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    Fort McCoy firefighters hold ice rescue diving training at frozen-over installation lake

    Fort McCoy firefighters hold ice rescue diving training at frozen-over installation lake

    Photo By Scott Sturkol | A firefighter with the Directorate of Emergency Services Fire Department dive team...... read more read more

    One by one, firefighters donned their dry suits and diving equipment and slipped below the ice of Big Sandy Lake on Jan. 11 to practice rescuing a victim during ice rescue training for the Fort McCoy Directorate of Emergency Services Fire Department dive team.

    Members of fire department’s dive team spent most of the day at the lake practicing various scenarios and honing their ice diving skills as part of an annual requirement to not only refresh skills but also maintain certifications, said Assistant Fire Chief Hunter Young. He said it’s especially important for each member of the dive team to maintain their readiness, especially if the team is called for a real-world response.

    Young explained the main scenario they practiced for each diver.

    “We were doing (a scenario) that has a fisherman who has fallen through the ice,” Young said. “The first team we have that goes out is going to rescue the fisherman through a surface rescue, and then the fisherman is relays back that his partner has went under water. From there we activate a dive team. The dive team then gets ready, goes in, and finds the second victim.”

    Young also explained why it’s important to practice and maintain these skills every year.

    “It’s a very technical skill,” Young said. “It can be claustrophobic under the ice, so they’re learning to be comfortable down there. They can have very low visibility under the ice once the mud gets stirred up, so it’s a great thing to get out here and practice and make sure you’re comfortable when the time comes to have to do your job.”

    Firefighter Brandon Perron was one of the divers who practiced the scenario Jan. 11 at the lake. He said the training was a great experience, and that being part of the dive team has special importance to the area around Fort McCoy.

    “It’s a big importance in our area in particular in that we don’t have (any other) really defined dive teams in our area,” Perron said. “Our department having this capability allows us to go anywhere in the Monroe County area to go and help the local communities that don’t have this capability and to be able to be there as quickly as possible to get under the water to help people.”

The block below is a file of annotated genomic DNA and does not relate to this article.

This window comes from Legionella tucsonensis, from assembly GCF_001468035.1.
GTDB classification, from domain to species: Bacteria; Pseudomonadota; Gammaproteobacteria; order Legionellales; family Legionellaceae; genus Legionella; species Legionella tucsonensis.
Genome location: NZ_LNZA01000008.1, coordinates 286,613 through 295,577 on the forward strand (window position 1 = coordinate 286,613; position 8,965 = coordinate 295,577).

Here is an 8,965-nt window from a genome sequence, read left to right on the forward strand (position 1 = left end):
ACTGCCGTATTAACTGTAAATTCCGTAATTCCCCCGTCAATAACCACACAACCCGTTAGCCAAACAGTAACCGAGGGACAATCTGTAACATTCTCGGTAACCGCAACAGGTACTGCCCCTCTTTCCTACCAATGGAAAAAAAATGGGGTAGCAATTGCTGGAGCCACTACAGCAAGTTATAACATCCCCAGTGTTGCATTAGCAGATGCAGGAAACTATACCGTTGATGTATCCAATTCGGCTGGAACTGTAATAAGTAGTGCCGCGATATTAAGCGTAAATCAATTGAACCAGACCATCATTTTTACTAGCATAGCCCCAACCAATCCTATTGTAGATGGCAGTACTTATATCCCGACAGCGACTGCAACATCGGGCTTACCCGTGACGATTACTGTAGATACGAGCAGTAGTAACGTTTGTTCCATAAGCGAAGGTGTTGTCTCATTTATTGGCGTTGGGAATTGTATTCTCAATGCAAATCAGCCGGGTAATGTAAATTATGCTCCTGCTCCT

Perron said he’s been a part of the dive team for several years.

    “Being put right into the dive team was something I was interested in beforehand, and they gave me the opportunity, and I took it,” Perron said. “I love it. …I’m liking the opportunity to see the different fish, wildlife, and everything like that on our fun training dives. … And diving under the ice is something very unique.”

    Perron described what an “under ice” dive might feel like.

    “It’s unique in the fact that you know you don’t have open water to go up to,” Perron said. “You must go through the same hole that you came into, so it’s nerve-racking the first time you do it, and once you get used to it, it makes it a lot easier. But yeah, you know that there’s nothing above you other than that rope that’s holding you down, and you have to hope that your team behind you is good, and all your guys are really well-trained and really well-equipped to do this.”

    Perron also discussed the importance of the constant radio communication the team has during each dive.

    “It’s very important,” Perron said. “Both of our divers — the backup diver and the diver who goes under are tethered together — different ropes obviously. But they're tethered together with communication. So, all three of us, the person on top who’s holding our ropes, plus myself, and the other diver are able to talk to each other and communicate. We know if anything is going wrong with a person under the water to get the other diver in as quick as possible. We're always communicating. And that’s why this is great training and a great opportunity to practice all of that.”

    In the past years, the Fort McCoy dive team has assisted in numerous real-world ice rescue calls through mutual aid support. Young said through this training, they’ll remain ready for future calls.

    “I think there's no other dive team in Monroe County right now, so we’ll help anybody out who needs help there,” Young said. “We have some good mutual aid partners who we work with regularly.”

    Jeff Zilliox with the Marineland Dive Center of Onalaska, Wis., was also on hand for the training. Zilliox has been a primary instructor and supporter of the Fort McCoy dive team for several years, and he’s an experienced diver who has been training recreational and public safety divers for more than 30 years. He explained why this training is important.

    “We were preparing the divers for ice diving and ice rescue and recoveries,” Zilliox said. “This training gets them used to being under the ice. It’s a little bit different environment with the ice overhead.”

    Fort McCoy’s motto is to be the “Total Force Training Center.”

    Located in the heart of the upper Midwest, Fort McCoy is the only U.S. Army installation in Wisconsin.

    The installation has provided support and facilities for the field and classroom training of more than 100,000 military personnel from all services nearly every year since 1984.

    Learn more about Fort McCoy online at, on the Defense Visual Information Distribution System at, on Facebook by searching “ftmccoy,” and on Twitter by searching “usagmccoy.”



    Date Taken: 01.17.2023
    Date Posted: 01.17.2023 17:52
    Story ID: 436852
    Location: FORT MCCOY, WI, US 

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